Georgia House panel opens path to legalized sports betting and more
Georgians could put money down on Falcons or Braves games if a new plan passes the state Legislature. Patrick Smith/Getty Images
The age-old debate over expanded legalized gambling is back in the Georgia Legislature after a House committee voted Monday to open the door to sports betting and eventually other forms of wagering.
The House Economic Development and Tourism Committee gave the OK to a pair of bills that put the question of expanding Georgia’s legal betting options beyond the state lottery to voters.
Senate Resolution 135 would create a ballot question to allow voters to remove the restrictions on legalized gambling from the state constitution.
Senate Bill 142 would ask voters to decide whether to allow online sports betting in the state, but not other types of gambling like casinos and horse racing tracks. Those would require further action from the Legislature as well as another vote from residents of the county looking to build those attractions.
Legalizing sports betting could bring in $100 million for educational programs like HOPE and Georgia pre-K, proponents say.
The bills were originally authored by Sen. Jeff Mullis, a Chickamauga Republican and chair of the powerful Rules Committee, and were focused solely on sports betting.
LaGrange Republican Rep. Randy Nix questioned whether it would be better to keep that focus.
“We are talking about sports betting, I would like to make our constitutional amendment be explicitly that,” he said.
Amending the constitution once would be more efficient than doing so for every proposed gambling expansion, said Savannah Republican Rep. Ron Stephens, the author of the amendments.
“You would be able to pass a constitutional amendment for only sports betting, but if you want to give the your locals the opportunity, without having to come back next year with Rep. (Derek) Mallow’s suggestion with fantasy sports, with another constitutional amendment or something that’s a sound-alike, look-alike, you would pass the constitutional amendment as it is.”
If the proposal becomes law, the state Legislature will be able to approve further gambling expansions with a simple majority and local voter approval rather than the two-thirds majority required for a constitutional amendment.
“If this thing’s going to bring in as much money as we say it is, are you worried that they won’t vote for it again, because if this is going to bring in all this money and do all this great work, wouldn’t that prove how great this is going to be?” asked Pine Mountain Republican Rep. Vance Smith.
“This sports betting bill does not bring in an enormous amount of revenue,” Stephens said. “$100 million is not a lot of revenue when it comes to the lottery. The lottery has a billion dollars in its fund. So I’m suggesting that we pass the entire thing so that we don’t have to deal with it and leave it up to the locals to make that decision after the general assembly comes back with the enabling legislation.”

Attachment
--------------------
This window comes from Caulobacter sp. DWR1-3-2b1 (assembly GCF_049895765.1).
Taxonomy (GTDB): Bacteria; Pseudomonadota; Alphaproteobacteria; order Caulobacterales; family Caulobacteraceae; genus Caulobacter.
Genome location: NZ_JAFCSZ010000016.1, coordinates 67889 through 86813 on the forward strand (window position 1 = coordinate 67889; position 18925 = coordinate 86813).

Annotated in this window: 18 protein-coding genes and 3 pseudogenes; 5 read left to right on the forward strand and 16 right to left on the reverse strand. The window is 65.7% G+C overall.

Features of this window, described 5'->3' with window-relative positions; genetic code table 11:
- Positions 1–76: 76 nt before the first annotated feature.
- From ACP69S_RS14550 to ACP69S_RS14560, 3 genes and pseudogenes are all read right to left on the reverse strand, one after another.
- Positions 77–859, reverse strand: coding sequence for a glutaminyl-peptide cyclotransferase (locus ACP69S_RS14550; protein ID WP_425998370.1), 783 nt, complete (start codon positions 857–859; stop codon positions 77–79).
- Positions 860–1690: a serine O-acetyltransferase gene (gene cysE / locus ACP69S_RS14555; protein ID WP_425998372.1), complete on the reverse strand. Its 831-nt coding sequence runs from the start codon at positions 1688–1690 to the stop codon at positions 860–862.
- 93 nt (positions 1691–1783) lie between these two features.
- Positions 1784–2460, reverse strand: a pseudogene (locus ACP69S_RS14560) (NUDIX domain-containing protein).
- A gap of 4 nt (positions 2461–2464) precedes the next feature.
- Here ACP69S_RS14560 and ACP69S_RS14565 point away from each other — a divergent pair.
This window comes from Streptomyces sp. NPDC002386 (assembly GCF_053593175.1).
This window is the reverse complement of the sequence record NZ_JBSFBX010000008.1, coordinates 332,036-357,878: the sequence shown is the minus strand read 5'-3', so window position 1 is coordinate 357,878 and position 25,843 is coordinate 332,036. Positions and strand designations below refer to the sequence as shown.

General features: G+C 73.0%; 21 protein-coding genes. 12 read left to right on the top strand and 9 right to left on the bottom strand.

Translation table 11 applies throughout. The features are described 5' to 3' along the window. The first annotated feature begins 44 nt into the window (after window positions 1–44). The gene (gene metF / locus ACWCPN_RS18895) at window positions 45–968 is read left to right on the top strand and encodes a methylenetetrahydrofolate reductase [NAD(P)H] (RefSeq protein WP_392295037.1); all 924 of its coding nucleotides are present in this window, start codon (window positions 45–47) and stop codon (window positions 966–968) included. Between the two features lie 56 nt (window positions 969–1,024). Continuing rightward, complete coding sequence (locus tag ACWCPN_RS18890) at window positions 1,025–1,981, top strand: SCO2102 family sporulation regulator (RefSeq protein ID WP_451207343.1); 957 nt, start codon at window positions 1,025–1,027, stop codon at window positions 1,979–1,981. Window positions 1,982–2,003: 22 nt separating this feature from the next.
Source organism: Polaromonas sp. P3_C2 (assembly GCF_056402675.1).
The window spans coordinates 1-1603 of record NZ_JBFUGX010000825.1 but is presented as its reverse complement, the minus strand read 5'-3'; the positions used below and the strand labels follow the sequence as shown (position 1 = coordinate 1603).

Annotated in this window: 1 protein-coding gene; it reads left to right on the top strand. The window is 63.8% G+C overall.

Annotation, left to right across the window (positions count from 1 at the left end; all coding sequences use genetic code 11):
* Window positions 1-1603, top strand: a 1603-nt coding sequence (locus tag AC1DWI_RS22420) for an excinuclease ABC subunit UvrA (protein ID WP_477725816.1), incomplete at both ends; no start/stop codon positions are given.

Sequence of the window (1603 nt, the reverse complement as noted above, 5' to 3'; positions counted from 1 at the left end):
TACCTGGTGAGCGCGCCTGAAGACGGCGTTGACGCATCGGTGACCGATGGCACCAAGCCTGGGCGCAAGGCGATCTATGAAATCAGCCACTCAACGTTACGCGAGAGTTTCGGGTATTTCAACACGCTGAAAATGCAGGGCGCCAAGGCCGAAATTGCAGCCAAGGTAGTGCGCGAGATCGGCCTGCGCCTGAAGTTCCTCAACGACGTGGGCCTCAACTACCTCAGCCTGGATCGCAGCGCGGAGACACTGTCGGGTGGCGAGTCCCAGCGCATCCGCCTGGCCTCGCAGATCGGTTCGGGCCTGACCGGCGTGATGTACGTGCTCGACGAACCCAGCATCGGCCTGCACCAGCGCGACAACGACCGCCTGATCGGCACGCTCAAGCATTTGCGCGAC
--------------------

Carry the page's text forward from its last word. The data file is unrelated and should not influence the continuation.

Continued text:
“So if we’ve got enabling legislation just on sports betting, and we’ve got the others listed, why don’t we have the enabling legislation just to cover everything in there and then we’d be through with it?” Smith asked.
“We need to come back and address that at a later date, and today’s not the day to do that,” Stephens said. “It’s extremely complicated for anything else on an enabling piece of legislation. This was 60 pages, I believe, and this is only in sports betting. Now imagine if you do anything else, it’s going to be very, very lengthy.”
Passing the legislation this year will also likely prove extremely complicated.
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A resolution to change the constitution to allow a vote on horse racing received a majority vote in the Senate earlier this month, but not enough to cross the two-thirds threshold, putting the effort on ice, and lawmakers changing their opinions with this legislation is anything but a sure bet.
Still, the plan received some bipartisan support in the committee, with legislators praising its local control aspect as well as the potential to bring in revenue for programs like rural hospitals, mental health and education.
Midway Democratic Rep. Al Williams said he welcomes more dollars for HOPE and especially pre-K.
“We have lines now, lotteries, and people can’t get in because it’s underfunded,” he said. “And if anybody has anything on the table that can eliminate the problems we have in health care and the problems we have in education – no matter how good we’re doing, we leave too many people behind. Big Momma’s been buying a ticket for years with a dollar a dream, and her dream ain’t never gotten Booboo in college yet. Let’s do something that could give him the opportunity to have a solid education and not drop out for lack of $300, $400 or $500 in gap funding.”
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